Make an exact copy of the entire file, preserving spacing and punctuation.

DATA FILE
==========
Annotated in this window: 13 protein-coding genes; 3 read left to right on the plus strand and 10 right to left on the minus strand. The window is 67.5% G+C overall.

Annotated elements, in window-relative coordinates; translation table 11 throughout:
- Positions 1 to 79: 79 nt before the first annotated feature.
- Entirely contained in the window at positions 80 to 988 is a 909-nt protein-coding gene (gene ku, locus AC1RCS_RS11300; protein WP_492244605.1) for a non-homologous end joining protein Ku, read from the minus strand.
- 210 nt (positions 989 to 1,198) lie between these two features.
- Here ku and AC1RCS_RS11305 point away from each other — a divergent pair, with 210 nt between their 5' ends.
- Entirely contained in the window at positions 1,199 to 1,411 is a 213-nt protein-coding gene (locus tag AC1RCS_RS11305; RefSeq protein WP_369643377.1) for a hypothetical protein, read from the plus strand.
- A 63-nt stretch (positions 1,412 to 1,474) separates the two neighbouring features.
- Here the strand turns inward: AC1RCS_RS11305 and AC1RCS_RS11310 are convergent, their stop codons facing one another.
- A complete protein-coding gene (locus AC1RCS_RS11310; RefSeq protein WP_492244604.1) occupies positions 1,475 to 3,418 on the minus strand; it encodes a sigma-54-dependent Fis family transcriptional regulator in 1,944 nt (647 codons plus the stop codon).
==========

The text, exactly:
Annotated in this window: 13 protein-coding genes; 3 read left to right on the plus strand and 10 right to left on the minus strand. The window is 67.5% G+C overall.

Annotated elements, in window-relative coordinates; translation table 11 throughout:
- Positions 1 to 79: 79 nt before the first annotated feature.
- Entirely contained in the window at positions 80 to 988 is a 909-nt protein-coding gene (gene ku, locus AC1RCS_RS11300; protein WP_492244605.1) for a non-homologous end joining protein Ku, read from the minus strand.
- 210 nt (positions 989 to 1,198) lie between these two features.
- Here ku and AC1RCS_RS11305 point away from each other — a divergent pair, with 210 nt between their 5' ends.
- Entirely contained in the window at positions 1,199 to 1,411 is a 213-nt protein-coding gene (locus tag AC1RCS_RS11305; RefSeq protein WP_369643377.1) for a hypothetical protein, read from the plus strand.
- A 63-nt stretch (positions 1,412 to 1,474) separates the two neighbouring features.
- Here the strand turns inward: AC1RCS_RS11305 and AC1RCS_RS11310 are convergent, their stop codons facing one another.
- A complete protein-coding gene (locus AC1RCS_RS11310; RefSeq protein WP_492244604.1) occupies positions 1,475 to 3,418 on the minus strand; it encodes a sigma-54-dependent Fis family transcriptional regulator in 1,944 nt (647 codons plus the stop codon).